said, that he never recollected a Prime Minister of this country to take notice of an individual Member, particularly one so humble as himself, by condescending to argue upon, and endeavouring to prejudice in the mind of the House, a Motion given notice of, but not yet brought on. The noble Lord might characterize his apprehensions as idle: but he believed his apprehensions were participated in by thousands and millions of his fellow-countrymen. The noble Lord might if he chose call his Motion a censure on the Government, or a vote of want of confidence in the Committee of the Privy Council; and he admitted that he had no confidence in that Committee with respect to the scheme of education. Whatever might be the fate of the Motion which he was about to submit to the House—however the great question involved might suffer in his hands—he was confident that if that Motion, failed, it would not fail because there was anything unreasonable in it, or inconsistent with Parliamentary usage and the practice of the House. If it failed, it would be in consequence of the inability of any individual or independent Member of the House to cope with that Ministerial influence which be knew had been, and was to be, brought against his humble Motion. It would fail also in consequence of the difficulties he should have to contend with arising from those understandings, if not actual and absolute compacts, made with members of the Established Church and some portions of the Dissenting community—compacts and understandings which he would say were most disgraceful to those who made them—those, for instance, who called themselves Her Majesty's liberal Ministers, in the face of their former opinions and avowed principles. If he failed, however, in his Motion, his consolation would, at all events, be, that he had the support and good wishes of a great portion of his fellow-countrymen. This he believed, because since he had given notice of his Motion, he had received communications from all parts of the country in reference to it, asking him to persevere with his Motion, and stating, also, that that House would neglect its duty and betray its trust if it did not grant some inquiry, or at all events, some information, beyond what had been given by the noble Lord, before voting away any portion of the public money. These communications also expressed regret that he had not given notice of his Motion earlier. His excuse for not doing so was that he had waited until the last moment, in order to see whether any other Member of greater influence would not give notice of probably a better Motion, with the view of meeting the proposal of Her Majesty's Ministers. He had been told both by Churchmen and Dissenters that, if longer notice had been given of his Motion, they would have afforded it every support by the means of petitions. If he had entirely abstained from giving notice of his Motion, probably only one discussion would have taken place before that House was called on to give validity, through the medium of the people's taxes, to an educational scheme which, notwithstanding all that had fallen from the noble Lord, he was prepared to maintain was dangerous to civil and religious liberty, and calculated to increase the power of the Crown—which invaded and superseded the functions of Parliament, and was unjust to that portion of the community which would be compelled to contribute towards its maintenance, but would derive no benefit from its establishment. Moreover, it was a scheme which would not attain the objects sought to be accomplished, while it would carry discord and dissension into every locality where it was intruded. The noble Lord intimated that intimidation had been used to overawe Members, and prevent them from doing their duty on this question. He should like to know what course had been taken on the other side to get up a demonstration in favour of this scheme? The noble Lord had spoken of the Minute of 1839; but a previous scheme was issued in April of the same year; and when the subsequent scheme was adopted, abandoning the scheme of April, 1839, it was stated in the Minute that the Ministers postponed going any further with the new scheme, in consequence of not being able to reconcile the differences of opinion in the country in respect to it; and they deferred, therefore, any further scheme until there should be a great concurrence of opinion on the subject. Now, considering the petitions presented on that day and on previous days, he would ask whether there was anything like concurrence or approbation among the public in favour of this scheme? The noble Lord might think himself strong from having bought of the opposition off the Wesleyans; and he might feel himself strong in the support of the bishops; but, though a portion of the Established Church had given their adhesion to this newfangled scheme of education, a great portion were, on the other hand, opposed to it. He would quote from one petition, which he had presented that evening, proceeding from thirteen clergymen of the diocese of York, by which it appeared that the clergy were only now beginning to understand this Government plan. Those petitioners stated, that it appeared from the Minutes of the Committee of Council on Education laid before the House, that the propositions therein contained were in some measure founded on the representations of some of the clergy of the Established Church; and they wanted to know from what portion of the Church those representations had been received; warning the House against assuming them to be in harmony with the sentiments of the clergy generally. They added, that several public meetings had been held to consider the merits of the plan in question, and that at all such public meetings some grave objections had been made thereto, while deputations had been appointed by many to lay these objections before the Committee of Council on Education—that, in reply to such objections, explanations had indeed been given, but that, in the opinion of the petitioners, those replies were unsatisfactory—that the explanations had no authority—and that they afforded no security against the evils apprehended. The petitioners thought that the plan for public education ought to have been embodied in the constitutional form of a Bill, so that both Houses of Parliament might have an opportunity of deliberating thereon; and they prayed the House not to sanction any plan so indefinite and insecure, and to ascertain its real character and tendencies by instituting an inquiry respecting it. Such were the sentiments of some of the clergy of the Established Church. This petition had been forwarded to him, accompanied by a letter written by a clergyman, from which the following was an extract:— I send you by this post a petition. The more converse with the clergy the more evident it is, that whilst a few are submissive acquiescents in the Government plan, the majority feel and own they are quite in the dark. The objectors, too, are numerous, in consequence of its conferring no benefit on our poor rural districts; but God speed your efforts to obtain inquiry, for certain I am it would confer a vast benefit upon society. The House had witnessed the petitions presented against the scheme, and had also witnessed others presented in its favour, principally by the noble Lord. These latter petitions chiefly proceeded from ministers and members of the Established Church. When it suited the noble Lord, he had no objection to get public opinion in his favour; but, notwithstanding all his exertions, and the exertions of the other noble Lord (Lord Ashley), who brought about the arrangement between the Government and the Wesleyans, at the expense of the Roman Catholics, he had not I yet been able to effect this in reference to his new educational scheme. To show how petitions were obtained in favour of the scheme, he would read to the House a letter written by the Secretary to the Central Committee for promoting the Government Scheme of Education, of which the right hon. Lord Ashley was Chairman. The letter was as follows:—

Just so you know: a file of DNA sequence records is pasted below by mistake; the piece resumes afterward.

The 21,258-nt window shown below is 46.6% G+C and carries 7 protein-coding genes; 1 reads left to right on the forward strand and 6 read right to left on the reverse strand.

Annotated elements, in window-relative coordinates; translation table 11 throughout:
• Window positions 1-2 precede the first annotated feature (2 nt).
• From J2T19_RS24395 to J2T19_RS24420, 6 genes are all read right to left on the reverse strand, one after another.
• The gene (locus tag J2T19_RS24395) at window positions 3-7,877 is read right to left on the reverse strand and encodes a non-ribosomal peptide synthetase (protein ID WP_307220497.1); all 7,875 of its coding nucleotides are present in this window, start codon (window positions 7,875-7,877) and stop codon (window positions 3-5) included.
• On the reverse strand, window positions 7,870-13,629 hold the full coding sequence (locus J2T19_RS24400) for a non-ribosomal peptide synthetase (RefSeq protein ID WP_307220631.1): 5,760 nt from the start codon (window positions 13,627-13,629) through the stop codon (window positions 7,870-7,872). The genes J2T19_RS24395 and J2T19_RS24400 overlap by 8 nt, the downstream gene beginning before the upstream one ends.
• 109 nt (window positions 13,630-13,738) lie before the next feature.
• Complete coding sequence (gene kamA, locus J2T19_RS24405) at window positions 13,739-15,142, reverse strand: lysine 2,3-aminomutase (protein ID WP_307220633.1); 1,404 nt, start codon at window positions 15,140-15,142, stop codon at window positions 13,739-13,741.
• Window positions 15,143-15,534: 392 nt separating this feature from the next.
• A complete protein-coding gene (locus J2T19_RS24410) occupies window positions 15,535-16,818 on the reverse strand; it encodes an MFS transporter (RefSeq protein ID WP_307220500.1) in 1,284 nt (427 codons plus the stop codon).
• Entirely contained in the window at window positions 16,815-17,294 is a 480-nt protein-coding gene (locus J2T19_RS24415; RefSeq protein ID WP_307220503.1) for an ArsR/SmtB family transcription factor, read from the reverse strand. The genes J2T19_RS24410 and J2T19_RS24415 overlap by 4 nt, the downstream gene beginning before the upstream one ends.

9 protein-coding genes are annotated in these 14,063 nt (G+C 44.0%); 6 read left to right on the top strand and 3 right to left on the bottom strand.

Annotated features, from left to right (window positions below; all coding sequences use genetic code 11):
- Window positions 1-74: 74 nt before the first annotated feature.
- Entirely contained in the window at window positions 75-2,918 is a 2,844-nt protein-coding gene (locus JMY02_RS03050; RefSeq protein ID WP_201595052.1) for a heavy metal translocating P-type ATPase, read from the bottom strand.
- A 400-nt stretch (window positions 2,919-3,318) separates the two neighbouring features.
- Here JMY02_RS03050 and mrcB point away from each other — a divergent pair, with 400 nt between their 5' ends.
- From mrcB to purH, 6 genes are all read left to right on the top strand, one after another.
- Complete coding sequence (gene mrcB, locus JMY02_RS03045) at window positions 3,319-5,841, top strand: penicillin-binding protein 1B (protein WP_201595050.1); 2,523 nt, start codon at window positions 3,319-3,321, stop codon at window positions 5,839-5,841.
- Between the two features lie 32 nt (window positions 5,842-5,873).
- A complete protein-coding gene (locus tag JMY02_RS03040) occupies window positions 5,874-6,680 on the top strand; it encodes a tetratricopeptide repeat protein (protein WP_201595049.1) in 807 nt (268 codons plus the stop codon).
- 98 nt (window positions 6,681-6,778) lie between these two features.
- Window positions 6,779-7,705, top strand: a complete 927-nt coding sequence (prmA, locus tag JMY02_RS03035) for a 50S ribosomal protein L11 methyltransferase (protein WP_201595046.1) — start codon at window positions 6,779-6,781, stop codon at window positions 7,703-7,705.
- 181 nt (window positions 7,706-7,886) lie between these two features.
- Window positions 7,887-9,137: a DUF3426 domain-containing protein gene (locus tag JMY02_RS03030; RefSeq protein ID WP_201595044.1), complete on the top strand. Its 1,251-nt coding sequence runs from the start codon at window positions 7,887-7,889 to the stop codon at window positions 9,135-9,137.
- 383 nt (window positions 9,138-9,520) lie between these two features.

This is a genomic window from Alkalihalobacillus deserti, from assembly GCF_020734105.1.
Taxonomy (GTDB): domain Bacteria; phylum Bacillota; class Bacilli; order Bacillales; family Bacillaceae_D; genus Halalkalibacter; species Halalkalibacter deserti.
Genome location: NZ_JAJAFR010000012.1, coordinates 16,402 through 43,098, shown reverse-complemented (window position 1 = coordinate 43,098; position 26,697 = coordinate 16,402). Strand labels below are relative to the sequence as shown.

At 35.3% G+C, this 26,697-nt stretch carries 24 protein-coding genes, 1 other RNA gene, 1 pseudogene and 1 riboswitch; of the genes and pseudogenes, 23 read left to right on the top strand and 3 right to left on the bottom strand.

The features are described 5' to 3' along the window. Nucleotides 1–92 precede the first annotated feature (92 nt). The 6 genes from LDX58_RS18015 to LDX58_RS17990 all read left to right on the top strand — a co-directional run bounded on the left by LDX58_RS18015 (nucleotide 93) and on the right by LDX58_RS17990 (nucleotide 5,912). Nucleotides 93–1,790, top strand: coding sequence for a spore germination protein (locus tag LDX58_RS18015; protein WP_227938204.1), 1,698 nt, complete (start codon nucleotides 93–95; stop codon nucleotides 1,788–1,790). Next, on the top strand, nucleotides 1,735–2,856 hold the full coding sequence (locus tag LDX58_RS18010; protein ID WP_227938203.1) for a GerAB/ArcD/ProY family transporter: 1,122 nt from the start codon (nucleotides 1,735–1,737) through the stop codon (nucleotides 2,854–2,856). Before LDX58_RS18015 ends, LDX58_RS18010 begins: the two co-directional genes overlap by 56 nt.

"12, Gordon Street, Gordon Square, April 6.